Power companies that have got captive coal mines in the recent auction are in a bind as they need to get into power purchase agreements (PPAs) that allow a fixed cost of Rs 3.50 per unit...
Power companies that have got captive coal mines in the recent auction are in a bind as they need to get into power purchase agreements (PPAs) that allow a fixed cost of Rs 3.50 per unit and above to run the capacities linked to these mines, a near-impossible task in the current scenario.
Given the skewed debt-Ebitda ratio of most power companies, they can’t operate the capacities which are to be fed from the newly won mines unless the revenues are enough to service the debt in relation to them and pay the annual premiums to the government (see chart).
A failure in paying the premiums to state governments could lead to hefty penalties on the firms, apart from the possibility of being blacklisted and barred from participating in future auctions.
Intense competition to get committed consumers via PPAs, analysts say, is bound to keep fixed cost below R2.50 per unit in any new agreement. Companies that have bound themselves to forego pass-through on fuel costs have little option but to expect the Centre to relent on its directive capping the fixed cost for any future procurement of power from a developer under the so-called Case-1 bidding.
The Centre’s directive, which Union power minister Piyush Goyal justified even last week, is meant to ensure that “no undue and ineligible cost is loaded on the fixed charge”, thus negating expected gains in tariff reduction from the reverse bidding methodology adopted for auction of coal blocks. The government’s contention is that the companies were supposed to bid with their eyes open and if they hadn’t, they can’t expect the government to bail them out.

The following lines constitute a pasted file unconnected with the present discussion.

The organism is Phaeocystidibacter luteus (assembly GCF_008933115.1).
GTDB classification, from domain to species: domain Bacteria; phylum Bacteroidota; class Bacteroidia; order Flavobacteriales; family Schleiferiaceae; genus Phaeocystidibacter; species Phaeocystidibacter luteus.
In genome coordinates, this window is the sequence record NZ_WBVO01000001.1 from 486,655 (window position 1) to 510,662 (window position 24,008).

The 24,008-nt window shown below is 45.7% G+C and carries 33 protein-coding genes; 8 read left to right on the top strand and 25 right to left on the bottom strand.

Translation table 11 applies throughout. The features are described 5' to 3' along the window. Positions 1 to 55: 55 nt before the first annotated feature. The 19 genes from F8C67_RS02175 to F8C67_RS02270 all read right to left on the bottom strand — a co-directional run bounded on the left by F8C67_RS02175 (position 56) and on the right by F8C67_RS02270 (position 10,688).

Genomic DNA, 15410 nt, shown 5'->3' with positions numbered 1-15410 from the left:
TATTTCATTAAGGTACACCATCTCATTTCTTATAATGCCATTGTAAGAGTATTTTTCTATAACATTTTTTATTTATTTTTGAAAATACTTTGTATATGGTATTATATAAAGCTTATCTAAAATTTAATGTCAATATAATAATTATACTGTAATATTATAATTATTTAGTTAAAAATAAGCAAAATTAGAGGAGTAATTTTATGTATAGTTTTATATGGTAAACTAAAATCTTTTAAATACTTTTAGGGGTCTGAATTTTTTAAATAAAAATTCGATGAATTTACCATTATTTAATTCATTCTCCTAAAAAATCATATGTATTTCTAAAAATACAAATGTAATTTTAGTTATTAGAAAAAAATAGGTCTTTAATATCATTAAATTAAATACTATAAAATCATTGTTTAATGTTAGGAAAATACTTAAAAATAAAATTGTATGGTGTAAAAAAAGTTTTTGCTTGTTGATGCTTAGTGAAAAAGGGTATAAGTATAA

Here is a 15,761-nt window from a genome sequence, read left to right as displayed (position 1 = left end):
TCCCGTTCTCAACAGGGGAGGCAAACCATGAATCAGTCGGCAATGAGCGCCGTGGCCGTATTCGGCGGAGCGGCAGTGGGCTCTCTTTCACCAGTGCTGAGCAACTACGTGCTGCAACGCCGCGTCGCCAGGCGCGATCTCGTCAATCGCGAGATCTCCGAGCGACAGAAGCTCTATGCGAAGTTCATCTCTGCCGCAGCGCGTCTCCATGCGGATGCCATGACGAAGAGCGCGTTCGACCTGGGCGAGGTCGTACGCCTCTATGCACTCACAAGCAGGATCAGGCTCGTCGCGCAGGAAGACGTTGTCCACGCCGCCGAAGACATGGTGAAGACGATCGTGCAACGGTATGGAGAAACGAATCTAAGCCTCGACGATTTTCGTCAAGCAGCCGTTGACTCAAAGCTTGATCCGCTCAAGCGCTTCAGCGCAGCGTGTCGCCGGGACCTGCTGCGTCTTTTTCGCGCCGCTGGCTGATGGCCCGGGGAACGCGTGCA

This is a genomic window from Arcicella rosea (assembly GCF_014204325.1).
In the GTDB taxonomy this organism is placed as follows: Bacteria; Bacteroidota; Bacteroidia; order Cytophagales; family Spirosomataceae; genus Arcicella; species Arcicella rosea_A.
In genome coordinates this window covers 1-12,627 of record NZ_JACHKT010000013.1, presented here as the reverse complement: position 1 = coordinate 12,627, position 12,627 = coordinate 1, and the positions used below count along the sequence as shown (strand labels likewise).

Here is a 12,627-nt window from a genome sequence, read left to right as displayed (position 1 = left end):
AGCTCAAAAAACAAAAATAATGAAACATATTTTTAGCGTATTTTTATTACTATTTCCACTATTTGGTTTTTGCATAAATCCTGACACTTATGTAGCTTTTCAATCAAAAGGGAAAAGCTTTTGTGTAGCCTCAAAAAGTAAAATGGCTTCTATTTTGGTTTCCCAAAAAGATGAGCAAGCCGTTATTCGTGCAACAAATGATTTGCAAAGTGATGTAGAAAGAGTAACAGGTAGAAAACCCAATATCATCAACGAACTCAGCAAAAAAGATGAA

“The private sector may have bid in an irresponsibly aggressive manner. There is credence to this if one looks at a clear mismatch between the annual earnings for some companies over the last few years and the amounts they have to pay to the state governments (as premium),” Rajiv Mishra, MD, CLP India, the Indian arm of Hong Kong-based power company CLP, told FE.
Power companies are looking for PPA-bound consumers for nearly 22-25 GW of power by 2017.
Given the tepid demand, this means that the fixed cost will be around Rs 2.50 per unit in new PPAs (under agreements signed in the last three years, fixed costs stood between Rs 2.75 and Rs 3 a unit. “State discoms have signed just about 8.5 GW of long-term PPAs in the last three years because of stretched financials, large capacity of existing PPAs and sluggish power demand. This will restrict any sharp increase in fixed tariffs (due to competition),” Crisil Research said in a report.
Among the firms that bagged coal blocks in the auction, only CESC has got PPA consumers for its entire capacity and has a healthy debt-Ebitda ratio.
“A very generous formula will only yield a fixed cost above Rs 2.50 per unit even if SERCs (state electricity regulatory commissions) take Rs 7 crore per megawatt for calculation. At this rate it would be extremely difficult for companies to offset the under-recovery in fuel cost to result from the aggressive bidding for coal mines,” an industry analyst told FE on condition of anonymity. “These companies could fail to pay the premiums to state government.”
Two companies, Monnet Ispat and Jindal India Thermal, have already moved court against the government’s directive on capping the fixed cost. These companies have alleged that the directive was not a part of bidding norms and should be struck down. They have also pleaded that they be allowed to relinquish the blocks if the government stays on course to cap the fixed cost. The companies together won the Mandakini coal block as a joint venture while Monnet Ispat won Utkal-C.